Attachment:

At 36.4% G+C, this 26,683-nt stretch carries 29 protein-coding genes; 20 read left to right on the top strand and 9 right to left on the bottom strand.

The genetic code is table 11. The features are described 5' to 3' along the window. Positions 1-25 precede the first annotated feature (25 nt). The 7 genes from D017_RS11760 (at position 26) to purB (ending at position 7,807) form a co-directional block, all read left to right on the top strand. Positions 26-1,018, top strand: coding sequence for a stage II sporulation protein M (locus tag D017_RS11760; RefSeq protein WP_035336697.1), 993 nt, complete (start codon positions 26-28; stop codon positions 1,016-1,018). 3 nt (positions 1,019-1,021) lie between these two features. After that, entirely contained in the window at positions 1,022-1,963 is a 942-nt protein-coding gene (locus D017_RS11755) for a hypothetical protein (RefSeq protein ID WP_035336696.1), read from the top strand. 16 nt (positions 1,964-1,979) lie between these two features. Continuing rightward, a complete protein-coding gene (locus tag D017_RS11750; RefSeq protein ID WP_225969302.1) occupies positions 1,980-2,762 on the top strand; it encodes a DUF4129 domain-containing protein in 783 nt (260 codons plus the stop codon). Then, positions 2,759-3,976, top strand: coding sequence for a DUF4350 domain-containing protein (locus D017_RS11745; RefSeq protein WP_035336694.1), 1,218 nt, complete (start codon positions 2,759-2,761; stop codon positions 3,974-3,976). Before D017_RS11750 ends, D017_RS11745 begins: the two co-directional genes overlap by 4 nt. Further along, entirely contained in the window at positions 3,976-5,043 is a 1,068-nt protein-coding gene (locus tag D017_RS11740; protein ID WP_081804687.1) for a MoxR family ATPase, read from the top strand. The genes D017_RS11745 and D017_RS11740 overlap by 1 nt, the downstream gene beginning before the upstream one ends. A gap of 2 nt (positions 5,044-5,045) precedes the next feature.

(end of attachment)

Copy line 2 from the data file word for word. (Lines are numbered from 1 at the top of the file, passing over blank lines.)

The genetic code is table 11. The features are described 5' to 3' along the window. Positions 1-25 precede the first annotated feature (25 nt). The 7 genes from D017_RS11760 (at position 26) to purB (ending at position 7,807) form a co-directional block, all read left to right on the top strand. Positions 26-1,018, top strand: coding sequence for a stage II sporulation protein M (locus tag D017_RS11760; RefSeq protein WP_035336697.1), 993 nt, complete (start codon positions 26-28; stop codon positions 1,016-1,018). 3 nt (positions 1,019-1,021) lie between these two features. After that, entirely contained in the window at positions 1,022-1,963 is a 942-nt protein-coding gene (locus D017_RS11755) for a hypothetical protein (RefSeq protein ID WP_035336696.1), read from the top strand. 16 nt (positions 1,964-1,979) lie between these two features. Continuing rightward, a complete protein-coding gene (locus tag D017_RS11750; RefSeq protein ID WP_225969302.1) occupies positions 1,980-2,762 on the top strand; it encodes a DUF4129 domain-containing protein in 783 nt (260 codons plus the stop codon). Then, positions 2,759-3,976, top strand: coding sequence for a DUF4350 domain-containing protein (locus D017_RS11745; RefSeq protein WP_035336694.1), 1,218 nt, complete (start codon positions 2,759-2,761; stop codon positions 3,974-3,976). Before D017_RS11750 ends, D017_RS11745 begins: the two co-directional genes overlap by 4 nt. Further along, entirely contained in the window at positions 3,976-5,043 is a 1,068-nt protein-coding gene (locus tag D017_RS11740; protein ID WP_081804687.1) for a MoxR family ATPase, read from the top strand. The genes D017_RS11745 and D017_RS11740 overlap by 1 nt, the downstream gene beginning before the upstream one ends. A gap of 2 nt (positions 5,044-5,045) precedes the next feature.